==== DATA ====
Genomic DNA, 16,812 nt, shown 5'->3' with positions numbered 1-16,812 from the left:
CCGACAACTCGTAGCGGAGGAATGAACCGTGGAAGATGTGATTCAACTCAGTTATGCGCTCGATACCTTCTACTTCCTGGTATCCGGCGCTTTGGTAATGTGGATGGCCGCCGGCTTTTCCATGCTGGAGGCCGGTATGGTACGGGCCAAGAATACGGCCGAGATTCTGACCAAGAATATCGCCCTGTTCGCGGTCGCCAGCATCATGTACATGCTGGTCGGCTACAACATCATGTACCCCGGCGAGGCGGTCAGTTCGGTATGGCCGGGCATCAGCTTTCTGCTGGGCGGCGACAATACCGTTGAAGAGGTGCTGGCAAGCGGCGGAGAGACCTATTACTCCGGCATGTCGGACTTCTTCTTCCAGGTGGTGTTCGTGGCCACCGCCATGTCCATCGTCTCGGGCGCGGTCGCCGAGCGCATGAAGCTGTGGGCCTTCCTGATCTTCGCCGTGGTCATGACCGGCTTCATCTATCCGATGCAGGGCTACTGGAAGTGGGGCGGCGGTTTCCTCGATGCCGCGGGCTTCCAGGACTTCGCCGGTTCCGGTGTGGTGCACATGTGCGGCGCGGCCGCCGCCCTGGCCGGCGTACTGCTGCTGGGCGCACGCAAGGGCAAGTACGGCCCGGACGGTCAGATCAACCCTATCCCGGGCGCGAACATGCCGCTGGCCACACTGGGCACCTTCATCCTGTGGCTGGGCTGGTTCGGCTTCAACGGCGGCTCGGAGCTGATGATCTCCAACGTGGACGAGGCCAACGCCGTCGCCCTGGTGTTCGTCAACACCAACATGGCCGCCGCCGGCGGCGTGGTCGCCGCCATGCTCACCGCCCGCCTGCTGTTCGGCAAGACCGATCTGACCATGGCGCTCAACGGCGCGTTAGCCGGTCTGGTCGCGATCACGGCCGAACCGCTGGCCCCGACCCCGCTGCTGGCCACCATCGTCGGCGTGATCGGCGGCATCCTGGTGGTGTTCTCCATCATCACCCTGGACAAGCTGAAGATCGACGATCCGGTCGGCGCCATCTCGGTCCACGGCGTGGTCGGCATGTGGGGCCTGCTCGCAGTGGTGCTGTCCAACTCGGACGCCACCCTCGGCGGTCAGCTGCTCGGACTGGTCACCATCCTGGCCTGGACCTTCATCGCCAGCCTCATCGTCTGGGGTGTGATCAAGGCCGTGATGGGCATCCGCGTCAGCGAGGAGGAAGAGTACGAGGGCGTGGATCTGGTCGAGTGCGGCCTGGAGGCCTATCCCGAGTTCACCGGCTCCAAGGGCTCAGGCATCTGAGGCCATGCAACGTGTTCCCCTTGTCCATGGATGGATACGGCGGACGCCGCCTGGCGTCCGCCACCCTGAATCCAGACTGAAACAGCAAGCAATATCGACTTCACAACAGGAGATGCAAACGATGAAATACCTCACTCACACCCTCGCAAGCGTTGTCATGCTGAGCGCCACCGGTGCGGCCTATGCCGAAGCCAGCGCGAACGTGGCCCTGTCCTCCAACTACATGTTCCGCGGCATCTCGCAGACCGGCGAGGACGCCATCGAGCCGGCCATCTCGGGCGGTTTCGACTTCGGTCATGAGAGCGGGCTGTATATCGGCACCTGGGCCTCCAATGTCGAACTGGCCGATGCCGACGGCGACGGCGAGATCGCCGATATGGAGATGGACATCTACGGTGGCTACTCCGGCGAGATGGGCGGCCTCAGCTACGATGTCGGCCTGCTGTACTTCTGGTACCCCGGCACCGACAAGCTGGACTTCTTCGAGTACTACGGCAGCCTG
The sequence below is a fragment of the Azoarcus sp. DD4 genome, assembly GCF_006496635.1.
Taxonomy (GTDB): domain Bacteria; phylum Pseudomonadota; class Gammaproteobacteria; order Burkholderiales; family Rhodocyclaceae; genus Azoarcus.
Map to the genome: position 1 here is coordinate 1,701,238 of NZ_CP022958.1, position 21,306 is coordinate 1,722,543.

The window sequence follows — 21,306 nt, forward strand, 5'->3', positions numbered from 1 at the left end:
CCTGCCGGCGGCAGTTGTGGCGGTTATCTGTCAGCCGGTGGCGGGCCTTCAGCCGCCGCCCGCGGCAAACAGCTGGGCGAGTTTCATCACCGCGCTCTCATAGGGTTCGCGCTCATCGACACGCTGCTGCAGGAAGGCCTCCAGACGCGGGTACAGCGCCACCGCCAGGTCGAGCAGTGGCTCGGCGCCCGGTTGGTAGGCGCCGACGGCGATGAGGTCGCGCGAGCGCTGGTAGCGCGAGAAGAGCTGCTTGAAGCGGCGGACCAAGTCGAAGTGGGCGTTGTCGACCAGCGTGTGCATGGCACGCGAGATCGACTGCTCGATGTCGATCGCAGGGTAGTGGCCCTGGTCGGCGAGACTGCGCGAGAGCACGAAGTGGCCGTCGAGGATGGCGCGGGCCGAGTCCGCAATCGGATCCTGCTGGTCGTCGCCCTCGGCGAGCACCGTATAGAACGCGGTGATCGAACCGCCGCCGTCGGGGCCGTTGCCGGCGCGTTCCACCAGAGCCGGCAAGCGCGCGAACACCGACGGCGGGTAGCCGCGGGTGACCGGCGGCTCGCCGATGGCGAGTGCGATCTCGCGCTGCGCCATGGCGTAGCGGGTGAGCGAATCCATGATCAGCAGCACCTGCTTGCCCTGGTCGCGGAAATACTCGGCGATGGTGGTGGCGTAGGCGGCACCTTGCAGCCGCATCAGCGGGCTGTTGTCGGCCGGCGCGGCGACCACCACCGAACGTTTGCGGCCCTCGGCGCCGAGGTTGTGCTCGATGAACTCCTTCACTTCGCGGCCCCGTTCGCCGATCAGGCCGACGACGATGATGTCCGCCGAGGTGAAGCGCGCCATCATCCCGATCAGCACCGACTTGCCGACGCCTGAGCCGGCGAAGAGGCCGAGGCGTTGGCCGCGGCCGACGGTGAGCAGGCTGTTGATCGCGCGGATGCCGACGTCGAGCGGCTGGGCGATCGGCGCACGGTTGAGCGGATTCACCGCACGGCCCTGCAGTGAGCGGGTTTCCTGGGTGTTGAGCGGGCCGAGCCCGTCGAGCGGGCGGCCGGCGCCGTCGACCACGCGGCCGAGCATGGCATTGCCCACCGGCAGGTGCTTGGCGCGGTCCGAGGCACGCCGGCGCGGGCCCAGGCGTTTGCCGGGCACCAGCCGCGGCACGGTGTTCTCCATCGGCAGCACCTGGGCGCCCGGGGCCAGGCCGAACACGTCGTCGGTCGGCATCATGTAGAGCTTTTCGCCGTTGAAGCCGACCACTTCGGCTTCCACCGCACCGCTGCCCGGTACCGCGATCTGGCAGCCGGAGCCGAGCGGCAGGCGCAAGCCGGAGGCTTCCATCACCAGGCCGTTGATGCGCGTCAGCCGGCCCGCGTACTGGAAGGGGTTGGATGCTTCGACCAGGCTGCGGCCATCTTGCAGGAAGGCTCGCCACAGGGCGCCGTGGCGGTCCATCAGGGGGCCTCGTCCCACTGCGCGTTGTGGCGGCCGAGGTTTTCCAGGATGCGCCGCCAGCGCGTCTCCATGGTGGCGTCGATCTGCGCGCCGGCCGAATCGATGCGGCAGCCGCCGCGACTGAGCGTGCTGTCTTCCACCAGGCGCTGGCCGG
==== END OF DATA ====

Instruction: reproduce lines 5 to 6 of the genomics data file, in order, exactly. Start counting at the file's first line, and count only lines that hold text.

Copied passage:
Map to the genome: position 1 here is coordinate 1,701,238 of NZ_CP022958.1, position 21,306 is coordinate 1,722,543.

The window sequence follows — 21,306 nt, forward strand, 5'->3', positions numbered from 1 at the left end: